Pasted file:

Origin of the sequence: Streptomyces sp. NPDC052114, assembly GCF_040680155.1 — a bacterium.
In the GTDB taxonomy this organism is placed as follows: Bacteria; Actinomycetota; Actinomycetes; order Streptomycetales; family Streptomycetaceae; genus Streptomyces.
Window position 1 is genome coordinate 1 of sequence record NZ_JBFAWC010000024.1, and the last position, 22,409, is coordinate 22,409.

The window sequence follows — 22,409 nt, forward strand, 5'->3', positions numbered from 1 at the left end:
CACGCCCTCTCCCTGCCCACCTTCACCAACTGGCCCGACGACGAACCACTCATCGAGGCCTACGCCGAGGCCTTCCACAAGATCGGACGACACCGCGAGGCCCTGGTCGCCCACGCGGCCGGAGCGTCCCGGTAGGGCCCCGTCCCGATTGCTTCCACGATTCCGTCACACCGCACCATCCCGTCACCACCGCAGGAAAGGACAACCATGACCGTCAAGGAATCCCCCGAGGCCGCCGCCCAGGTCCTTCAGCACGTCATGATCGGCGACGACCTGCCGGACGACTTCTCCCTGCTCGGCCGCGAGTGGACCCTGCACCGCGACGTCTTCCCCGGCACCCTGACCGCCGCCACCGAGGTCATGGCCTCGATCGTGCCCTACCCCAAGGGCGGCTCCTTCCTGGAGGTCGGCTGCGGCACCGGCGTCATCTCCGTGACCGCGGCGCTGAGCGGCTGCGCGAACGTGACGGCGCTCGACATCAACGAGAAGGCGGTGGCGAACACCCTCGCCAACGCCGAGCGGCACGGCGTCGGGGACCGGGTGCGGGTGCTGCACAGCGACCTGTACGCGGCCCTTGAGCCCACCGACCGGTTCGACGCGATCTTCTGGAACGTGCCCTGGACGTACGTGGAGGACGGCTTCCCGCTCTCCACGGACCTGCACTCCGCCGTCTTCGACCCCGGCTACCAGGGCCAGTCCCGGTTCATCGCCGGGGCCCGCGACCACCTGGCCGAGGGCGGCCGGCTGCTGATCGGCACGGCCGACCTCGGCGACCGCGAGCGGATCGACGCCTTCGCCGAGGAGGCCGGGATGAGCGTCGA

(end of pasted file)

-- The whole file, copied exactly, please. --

Origin of the sequence: Streptomyces sp. NPDC052114, assembly GCF_040680155.1 — a bacterium.
In the GTDB taxonomy this organism is placed as follows: Bacteria; Actinomycetota; Actinomycetes; order Streptomycetales; family Streptomycetaceae; genus Streptomyces.
Window position 1 is genome coordinate 1 of sequence record NZ_JBFAWC010000024.1, and the last position, 22,409, is coordinate 22,409.

The window sequence follows — 22,409 nt, forward strand, 5'->3', positions numbered from 1 at the left end:
CACGCCCTCTCCCTGCCCACCTTCACCAACTGGCCCGACGACGAACCACTCATCGAGGCCTACGCCGAGGCCTTCCACAAGATCGGACGACACCGCGAGGCCCTGGTCGCCCACGCGGCCGGAGCGTCCCGGTAGGGCCCCGTCCCGATTGCTTCCACGATTCCGTCACACCGCACCATCCCGTCACCACCGCAGGAAAGGACAACCATGACCGTCAAGGAATCCCCCGAGGCCGCCGCCCAGGTCCTTCAGCACGTCATGATCGGCGACGACCTGCCGGACGACTTCTCCCTGCTCGGCCGCGAGTGGACCCTGCACCGCGACGTCTTCCCCGGCACCCTGACCGCCGCCACCGAGGTCATGGCCTCGATCGTGCCCTACCCCAAGGGCGGCTCCTTCCTGGAGGTCGGCTGCGGCACCGGCGTCATCTCCGTGACCGCGGCGCTGAGCGGCTGCGCGAACGTGACGGCGCTCGACATCAACGAGAAGGCGGTGGCGAACACCCTCGCCAACGCCGAGCGGCACGGCGTCGGGGACCGGGTGCGGGTGCTGCACAGCGACCTGTACGCGGCCCTTGAGCCCACCGACCGGTTCGACGCGATCTTCTGGAACGTGCCCTGGACGTACGTGGAGGACGGCTTCCCGCTCTCCACGGACCTGCACTCCGCCGTCTTCGACCCCGGCTACCAGGGCCAGTCCCGGTTCATCGCCGGGGCCCGCGACCACCTGGCCGAGGGCGGCCGGCTGCTGATCGGCACGGCCGACCTCGGCGACCGCGAGCGGATCGACGCCTTCGCCGAGGAGGCCGGGATGAGCGTCGA